Hope you’re all enjoying the cooler temps we’ve finally been getting. Although summer heat leads to fall PB’s, so you may want to hope for a few more sweltering days to get a bit more of the “poor person’s altitude training” in if you’re training for fall races! It feels bad, but it works.
What I’ve been thinking about lately is the concept of breaking down your goals into manageable “process goals”. Performance goals are scary, and to be honest, a bit too stressful to be holding onto at all times. Most of the time, it’s better not to think about them, and instead focus on something that is within your control.
I’m just feeling my way back into working hard again. And it really is all by feel. My body’s trying to bounce back, but I have to listen to it to know where I am in that rebound. The other day I was doing a tempo workout and someone asked me what paces I was going to go. I said, I have no idea – my goal is just to finish the sets at whatever pace it takes. And having that process goal was completely manageable and within me. I didn’t care how fast – I had a goal I could accomplish. Just finish. I could work on getting faster later.
In the elite training group I coach, we have moved our athletes to the grass as we train for cross-country season. Some people love cross country. For others (usually the shorter distance track specialists), it’s their kale. Just do it, it’s good for you. But they always have something negative to say. We gave one or two of them this goal the other day: Your only goal in this workout is not to complain. They really had to focus on not saying anything negative. But they succeeded. And guess who ended up having a good workout?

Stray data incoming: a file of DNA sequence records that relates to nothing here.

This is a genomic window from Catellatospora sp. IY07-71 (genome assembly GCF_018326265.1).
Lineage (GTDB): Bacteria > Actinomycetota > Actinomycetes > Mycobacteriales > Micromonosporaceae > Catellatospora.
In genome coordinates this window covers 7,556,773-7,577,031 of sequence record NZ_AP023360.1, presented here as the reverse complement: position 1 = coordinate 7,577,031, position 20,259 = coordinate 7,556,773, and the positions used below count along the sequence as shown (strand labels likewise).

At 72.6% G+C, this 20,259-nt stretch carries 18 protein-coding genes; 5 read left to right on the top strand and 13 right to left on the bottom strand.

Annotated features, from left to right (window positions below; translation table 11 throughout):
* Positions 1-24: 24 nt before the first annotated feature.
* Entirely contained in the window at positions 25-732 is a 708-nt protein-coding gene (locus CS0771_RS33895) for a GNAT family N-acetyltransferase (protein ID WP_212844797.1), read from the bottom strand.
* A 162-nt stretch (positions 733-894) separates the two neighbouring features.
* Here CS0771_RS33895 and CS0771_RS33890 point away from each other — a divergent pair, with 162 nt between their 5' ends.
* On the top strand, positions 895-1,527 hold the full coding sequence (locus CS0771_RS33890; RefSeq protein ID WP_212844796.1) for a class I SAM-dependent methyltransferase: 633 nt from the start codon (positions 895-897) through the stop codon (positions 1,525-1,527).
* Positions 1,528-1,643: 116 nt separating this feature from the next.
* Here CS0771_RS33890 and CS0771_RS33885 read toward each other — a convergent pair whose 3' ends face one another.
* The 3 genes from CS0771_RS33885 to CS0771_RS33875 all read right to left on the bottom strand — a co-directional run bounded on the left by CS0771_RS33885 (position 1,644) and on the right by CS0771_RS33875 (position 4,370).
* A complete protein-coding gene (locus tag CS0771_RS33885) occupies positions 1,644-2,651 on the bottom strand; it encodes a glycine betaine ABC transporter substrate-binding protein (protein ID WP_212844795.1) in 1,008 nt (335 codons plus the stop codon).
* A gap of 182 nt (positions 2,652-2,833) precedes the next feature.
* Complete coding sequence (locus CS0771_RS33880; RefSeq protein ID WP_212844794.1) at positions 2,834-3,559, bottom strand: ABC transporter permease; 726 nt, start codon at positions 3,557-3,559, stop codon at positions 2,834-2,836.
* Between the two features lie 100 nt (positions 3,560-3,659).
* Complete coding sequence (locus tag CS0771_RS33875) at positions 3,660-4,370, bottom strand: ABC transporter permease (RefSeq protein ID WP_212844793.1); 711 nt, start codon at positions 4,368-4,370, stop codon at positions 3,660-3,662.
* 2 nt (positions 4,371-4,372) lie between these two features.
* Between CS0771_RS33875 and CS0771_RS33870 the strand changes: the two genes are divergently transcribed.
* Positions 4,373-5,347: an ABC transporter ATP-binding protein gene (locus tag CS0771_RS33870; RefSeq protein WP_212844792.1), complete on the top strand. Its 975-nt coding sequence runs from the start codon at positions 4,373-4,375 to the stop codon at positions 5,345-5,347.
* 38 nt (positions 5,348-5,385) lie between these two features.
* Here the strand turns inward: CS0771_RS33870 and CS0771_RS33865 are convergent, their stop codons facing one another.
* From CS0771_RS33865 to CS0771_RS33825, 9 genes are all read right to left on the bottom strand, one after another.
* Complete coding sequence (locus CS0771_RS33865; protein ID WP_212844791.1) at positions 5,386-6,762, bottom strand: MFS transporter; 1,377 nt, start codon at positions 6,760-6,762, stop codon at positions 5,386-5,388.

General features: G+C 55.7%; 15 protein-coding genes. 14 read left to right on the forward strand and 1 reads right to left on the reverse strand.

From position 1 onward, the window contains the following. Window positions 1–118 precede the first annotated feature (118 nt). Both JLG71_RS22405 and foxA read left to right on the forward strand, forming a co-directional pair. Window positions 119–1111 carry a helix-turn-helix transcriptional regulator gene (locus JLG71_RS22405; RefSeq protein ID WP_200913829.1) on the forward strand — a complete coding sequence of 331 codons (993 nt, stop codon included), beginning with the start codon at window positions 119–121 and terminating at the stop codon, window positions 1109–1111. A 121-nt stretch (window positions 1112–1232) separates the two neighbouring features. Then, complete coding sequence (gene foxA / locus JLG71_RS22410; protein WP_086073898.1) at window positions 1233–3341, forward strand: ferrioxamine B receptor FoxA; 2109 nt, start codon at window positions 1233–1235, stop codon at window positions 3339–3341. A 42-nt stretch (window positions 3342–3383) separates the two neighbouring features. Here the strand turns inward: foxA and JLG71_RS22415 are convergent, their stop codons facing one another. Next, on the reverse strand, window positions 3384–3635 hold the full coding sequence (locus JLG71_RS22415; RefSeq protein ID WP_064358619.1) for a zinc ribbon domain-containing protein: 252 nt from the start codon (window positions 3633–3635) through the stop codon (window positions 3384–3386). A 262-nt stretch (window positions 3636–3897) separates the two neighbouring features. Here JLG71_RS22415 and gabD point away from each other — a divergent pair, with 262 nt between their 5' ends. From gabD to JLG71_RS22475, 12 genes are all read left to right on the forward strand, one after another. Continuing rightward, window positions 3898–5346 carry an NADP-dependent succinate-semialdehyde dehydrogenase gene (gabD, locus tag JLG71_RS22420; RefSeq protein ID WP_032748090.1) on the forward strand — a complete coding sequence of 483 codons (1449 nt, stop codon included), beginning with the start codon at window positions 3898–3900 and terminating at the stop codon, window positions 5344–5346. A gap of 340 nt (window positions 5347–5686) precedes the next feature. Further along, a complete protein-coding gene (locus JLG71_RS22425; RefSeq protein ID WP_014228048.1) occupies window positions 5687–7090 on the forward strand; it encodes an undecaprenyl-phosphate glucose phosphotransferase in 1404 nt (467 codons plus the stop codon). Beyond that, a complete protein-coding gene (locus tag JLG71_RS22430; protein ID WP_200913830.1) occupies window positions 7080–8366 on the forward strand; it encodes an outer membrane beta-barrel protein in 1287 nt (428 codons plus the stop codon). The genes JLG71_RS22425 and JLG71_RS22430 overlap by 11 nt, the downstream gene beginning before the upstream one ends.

Your process goals should be simple and completely within your control. Again, for swimming, I keep mine as basic as “get your body in the water”. I’ve never not swum after doing that, but I just can’t wrap my head around swimming PLUS performance.
Your goals can be very strategic: ie. My only goal for this long run is to consume a total of 4-5 gels – one every 30-40 minutes. If you complete that goal you will have successfully gotten through a long run.
The key is to not have a secret performance goals underneath. Truly, success is marked by finishing the workout, not complaining, getting in the water, consuming the gels… If you do those things, you have succeeded. The rest is gravy.
Tomorrow, we’re back to Pottery Road! Or a beach hill if you’re in the beach. I think many people are away this week, so if beachers want to consolidate and drive to Pottery, there will be a few people there to keep you company!
The workout: Straight up. 5-8 x steady hill. Steady up, easy down. If training for a fall marathon, add 8 mins @ goal race pace after a 2-3 min rest.
I will aim to be there close to 6:10-6:15-ish. Just get going when you get there and hopefully I’ll see a few people out!